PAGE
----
Another important thing to investigate is debt, and we want to see if a business has a reasonable debt that can be paid off within 3 years. We do so by dividing the total long-term debt by earnings. Doing the calculation on Abbvie, I can see that Abbvie has 5,6 years earnings in debt. It is higher than I would like to see but it is partly due to the acquisition of Allergan. The numbers are encouraging, as if you did the same calculations in 2020, it would take Abbvie 17 years to pay off debt.
Based on my findings so far, it is obvious that Abbvie is a great company. However, no investments are without risk and Abbvie has some risks as well. We already mentioned one risk, which is the debt. I don't want to go too much into it here, but you will need to see that Abbvie is paying off their debt each year. Another risk is that they lose their patent in the United States on Humira in 2023. As I wrote previously, Humira is by far their bestselling drug, and while they already have lost their patent in Europe, they will lose their patent in the United States in 2023, which is a concern. Management has said that the patent loss of Humira might not hit as hard as expected in 2023, however it will drag into 2024. Imbruvica revenue is declining. Imbruvica is their second largest product. Hence, it is not encouraging to see revenue declining. And it doesn't seem like the trend will change anytime soon as management predicts revenue to be flat in the next quarter. While some of the Imbruvica sales go to Venclexta, another drug from Abbvie, it isn't enough to make up for the sales loss of Imbruvica. Another risk is the reopening enrollment on the federal Affordable Care Act by Joe Biden. Obviously, it could be a risk for the whole pharmaceutical industry if Biden wants to lower the prescription drug pricing and limit price increases on drugs.
In this section I would like to address some of the risks and investigate the potential of Abbvie. I have already written about debt, so I won't go much into details with that here. If you invest in Abbvie, you must monitor that they keep being profitable and keep paying off some debt. Regarding Humira, it is certainly a valid concern. You cannot extent the patent, so to address the risk, you will need to investigate their pipeline. Two drugs that are expected to perform well for Abbvie in the future are Skyrizi and Rinvoq. Management expects the two drugs combined to contribute $15 billion to revenue by 2025. In the latest quarter Skyrizi revenue were up by 63,7 % and Rinvoq by 53,6 %. It means that the two products are in line to contribute as management expects. Another way to deal with the patent loss of Humira is the acquisition of Allergan. Allergan was known for their aesthetics division, most notably Botox. The aesthetics division is also growing their revenue, as it was up by 20,5 % in the first quarter of 2022. Management predicts long-term growth for the division because aesthetics is being destigmatized and is now seen more of a health and wellness product. Neuroscience grew revenue by 19,2 % in the first quarter of 2022. In neuroscience Abbvie has two interesting products in Ubrelvy for acute migraine and Qulipta for migraine prevention. Management expects that neuroscience will continue to grow. Finally, let me shortly address the Affordable Care Act, and why I'm not too concerned about it. It is due to Medicare Part D that allows pharmaceutical companies to be reimbursed for drugs that do not provide value for money, and as you might have guessed, value for money is not further defined.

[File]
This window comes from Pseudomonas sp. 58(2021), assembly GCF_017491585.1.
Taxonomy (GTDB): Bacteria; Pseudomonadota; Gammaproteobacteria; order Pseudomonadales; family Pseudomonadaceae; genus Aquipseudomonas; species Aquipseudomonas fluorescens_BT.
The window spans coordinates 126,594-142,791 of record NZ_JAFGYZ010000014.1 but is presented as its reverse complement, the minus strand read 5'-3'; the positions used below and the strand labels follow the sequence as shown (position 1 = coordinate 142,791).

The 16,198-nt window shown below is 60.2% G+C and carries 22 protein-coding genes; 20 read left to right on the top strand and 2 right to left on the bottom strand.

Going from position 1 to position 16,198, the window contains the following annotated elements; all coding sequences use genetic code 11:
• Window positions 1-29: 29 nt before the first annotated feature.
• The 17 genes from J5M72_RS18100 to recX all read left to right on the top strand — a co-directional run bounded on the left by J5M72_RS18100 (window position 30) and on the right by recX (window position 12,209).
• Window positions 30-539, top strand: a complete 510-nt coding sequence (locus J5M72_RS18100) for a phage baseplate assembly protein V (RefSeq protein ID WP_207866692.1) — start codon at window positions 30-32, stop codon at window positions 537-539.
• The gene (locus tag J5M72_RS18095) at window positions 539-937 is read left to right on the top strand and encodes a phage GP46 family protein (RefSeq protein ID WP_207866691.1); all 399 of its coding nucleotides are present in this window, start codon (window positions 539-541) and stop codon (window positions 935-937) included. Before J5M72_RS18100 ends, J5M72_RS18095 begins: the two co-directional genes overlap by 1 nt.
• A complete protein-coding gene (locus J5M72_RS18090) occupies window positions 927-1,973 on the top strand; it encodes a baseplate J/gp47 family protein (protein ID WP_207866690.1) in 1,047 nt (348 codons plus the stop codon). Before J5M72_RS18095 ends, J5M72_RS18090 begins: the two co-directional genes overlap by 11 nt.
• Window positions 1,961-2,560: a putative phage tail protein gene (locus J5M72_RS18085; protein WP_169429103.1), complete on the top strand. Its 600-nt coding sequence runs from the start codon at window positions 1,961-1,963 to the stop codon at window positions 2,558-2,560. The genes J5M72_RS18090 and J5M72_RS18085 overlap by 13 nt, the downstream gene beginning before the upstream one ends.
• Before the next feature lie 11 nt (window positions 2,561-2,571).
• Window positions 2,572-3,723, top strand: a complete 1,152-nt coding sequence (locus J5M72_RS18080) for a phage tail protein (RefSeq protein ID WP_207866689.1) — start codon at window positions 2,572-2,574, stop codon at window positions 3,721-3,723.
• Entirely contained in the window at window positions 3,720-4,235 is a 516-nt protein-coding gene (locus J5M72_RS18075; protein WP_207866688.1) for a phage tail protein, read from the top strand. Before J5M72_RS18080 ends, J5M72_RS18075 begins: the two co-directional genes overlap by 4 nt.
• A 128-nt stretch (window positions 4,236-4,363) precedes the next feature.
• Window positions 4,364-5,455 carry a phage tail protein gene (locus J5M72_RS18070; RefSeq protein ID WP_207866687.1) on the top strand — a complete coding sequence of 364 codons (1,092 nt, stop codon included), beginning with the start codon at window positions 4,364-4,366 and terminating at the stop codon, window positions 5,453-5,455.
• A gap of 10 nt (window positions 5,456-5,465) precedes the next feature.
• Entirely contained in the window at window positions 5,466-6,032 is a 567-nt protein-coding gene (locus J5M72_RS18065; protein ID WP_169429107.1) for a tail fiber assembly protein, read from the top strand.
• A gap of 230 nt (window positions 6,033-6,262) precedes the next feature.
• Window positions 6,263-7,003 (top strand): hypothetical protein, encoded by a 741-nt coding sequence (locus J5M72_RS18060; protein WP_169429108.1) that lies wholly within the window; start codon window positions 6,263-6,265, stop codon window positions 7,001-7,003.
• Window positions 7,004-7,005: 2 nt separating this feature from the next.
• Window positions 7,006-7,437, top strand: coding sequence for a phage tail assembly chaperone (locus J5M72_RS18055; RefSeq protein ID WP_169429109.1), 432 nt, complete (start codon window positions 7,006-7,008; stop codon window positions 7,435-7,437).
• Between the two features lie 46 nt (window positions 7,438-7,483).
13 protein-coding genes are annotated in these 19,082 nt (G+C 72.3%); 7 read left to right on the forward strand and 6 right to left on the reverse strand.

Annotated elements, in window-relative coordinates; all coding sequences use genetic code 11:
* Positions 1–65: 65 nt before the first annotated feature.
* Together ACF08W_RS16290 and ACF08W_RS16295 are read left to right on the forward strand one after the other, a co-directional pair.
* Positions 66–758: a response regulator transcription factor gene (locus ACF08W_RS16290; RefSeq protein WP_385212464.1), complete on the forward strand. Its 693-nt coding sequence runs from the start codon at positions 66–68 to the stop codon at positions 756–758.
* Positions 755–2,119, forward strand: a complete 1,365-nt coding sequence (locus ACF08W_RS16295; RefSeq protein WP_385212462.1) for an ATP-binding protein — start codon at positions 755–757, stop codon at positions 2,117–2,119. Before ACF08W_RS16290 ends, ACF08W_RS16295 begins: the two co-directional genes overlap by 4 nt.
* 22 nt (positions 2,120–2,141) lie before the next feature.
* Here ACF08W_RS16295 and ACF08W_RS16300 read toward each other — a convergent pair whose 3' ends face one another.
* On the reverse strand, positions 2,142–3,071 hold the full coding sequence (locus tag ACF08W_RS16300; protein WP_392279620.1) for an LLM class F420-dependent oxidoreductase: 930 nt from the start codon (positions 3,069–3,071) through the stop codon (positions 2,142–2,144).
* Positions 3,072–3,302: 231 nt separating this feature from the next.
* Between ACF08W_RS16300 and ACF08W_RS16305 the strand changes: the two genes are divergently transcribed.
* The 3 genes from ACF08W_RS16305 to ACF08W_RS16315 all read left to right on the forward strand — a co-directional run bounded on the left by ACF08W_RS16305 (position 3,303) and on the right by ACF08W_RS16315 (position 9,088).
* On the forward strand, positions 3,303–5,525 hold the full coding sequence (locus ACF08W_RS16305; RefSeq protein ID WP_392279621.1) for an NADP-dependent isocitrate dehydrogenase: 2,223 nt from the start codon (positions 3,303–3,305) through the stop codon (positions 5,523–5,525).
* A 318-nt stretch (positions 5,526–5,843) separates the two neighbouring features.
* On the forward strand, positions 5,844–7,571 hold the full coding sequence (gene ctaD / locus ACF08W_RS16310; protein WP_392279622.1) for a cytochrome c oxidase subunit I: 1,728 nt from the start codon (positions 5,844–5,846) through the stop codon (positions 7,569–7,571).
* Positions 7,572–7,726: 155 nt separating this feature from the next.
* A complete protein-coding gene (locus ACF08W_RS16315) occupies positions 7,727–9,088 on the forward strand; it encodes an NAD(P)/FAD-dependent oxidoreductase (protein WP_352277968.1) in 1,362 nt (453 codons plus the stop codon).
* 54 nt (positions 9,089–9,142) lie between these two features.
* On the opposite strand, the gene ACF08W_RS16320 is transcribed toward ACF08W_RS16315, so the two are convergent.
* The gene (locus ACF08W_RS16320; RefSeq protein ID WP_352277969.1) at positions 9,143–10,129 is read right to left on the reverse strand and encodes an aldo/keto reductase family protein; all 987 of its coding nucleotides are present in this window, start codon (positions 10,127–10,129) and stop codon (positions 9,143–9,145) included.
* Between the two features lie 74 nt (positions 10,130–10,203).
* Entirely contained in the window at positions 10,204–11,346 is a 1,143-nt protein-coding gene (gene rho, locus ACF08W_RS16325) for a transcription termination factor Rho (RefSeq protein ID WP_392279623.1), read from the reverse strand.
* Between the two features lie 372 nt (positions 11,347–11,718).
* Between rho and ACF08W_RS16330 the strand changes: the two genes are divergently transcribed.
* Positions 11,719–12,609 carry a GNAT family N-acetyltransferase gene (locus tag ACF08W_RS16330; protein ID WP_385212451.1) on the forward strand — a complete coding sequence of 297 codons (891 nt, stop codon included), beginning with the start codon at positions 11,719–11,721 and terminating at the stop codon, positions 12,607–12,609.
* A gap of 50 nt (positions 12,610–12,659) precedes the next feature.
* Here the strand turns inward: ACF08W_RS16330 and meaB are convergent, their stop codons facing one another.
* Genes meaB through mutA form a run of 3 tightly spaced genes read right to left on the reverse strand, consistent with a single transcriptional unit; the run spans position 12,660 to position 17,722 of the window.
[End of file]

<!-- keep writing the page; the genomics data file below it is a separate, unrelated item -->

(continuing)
All right, we have gone through the numbers, potential and risk regarding Abbvie, and now it is time for us to calculate a price for Abbvie. In order to calculate price, we will need the numbers that I have explained in the "MY STRATEGY" section of the website, as I do not want to go through the whole calculation here. I chose to use an EPS as it is now at 6,97. I chose an Estimated future EPS growth rate of 6 (which is the analyst consensus growth rate), Estimated future PE 12 (which the double of the growth rate, as the historically PE for Abbvie has been higher) and we already have the minimum acceptable return rate on 15 %. Doing the calculations by using the formula I described in "MY STRATEGY" we come up with the sticker price (some call it fair value or intrinsic value) of $37,02, and we want to have a margin of safety on 50 % so we will divide it by 2, meaning that we want to buy Abbvie at price of $18,51 (or lower obviously), if we use the Margin of Safety price.
Our second way to calculate a buy price is the TEN CAP price, which is also explained at "MY STRATEGY". To do so, we need some numbers from their financial statements, keep in mind that all numbers are in millions. The operating Cash Flow last year was 22.777. The Capital Expenditures was 787. I tried to look through their annual report to see, how much of the capital expenditures were used on maintenance. I couldn't find it though, so as a rule of thumb, you expect 70 % of the capital expenditures to be used on maintenance, meaning we will use 550,9 in our further calculations. The Tax Provision was 1.440. We have 1.770 outstanding shares. Hence, the calculation will be like this: (22.777 - 550,9 + 1.440) / 1.770 x 10 = $133,7 in TEN CAP price.
The last calculation is the PAYBACK TIME. I also described in "MY STRATEGY". With the Free Cash Flow Per Share at 13,66 and a growth rate of 6 %, if you want your purchase back in 8 years, the PAYBACK TIME price is $143,3.
I believe that Abbvie is a great company with a good management. I believe they will do great in the future due to their pipeline. There are some concerns with patent loss of Humira in the United States and the declining sales of Imbruvica. However, Rinvoq and Skyrizi are growing according to plan and in combination with the growth of their aesthetics and neuroscience divisions, it should more than make up for the losses. I feel very comfortable being a shareholder in Abbvie, and I might add to the position if I can get it below the TEN CAP price of $133,7, as I would get it at a 50 % discount on two out of three calculations.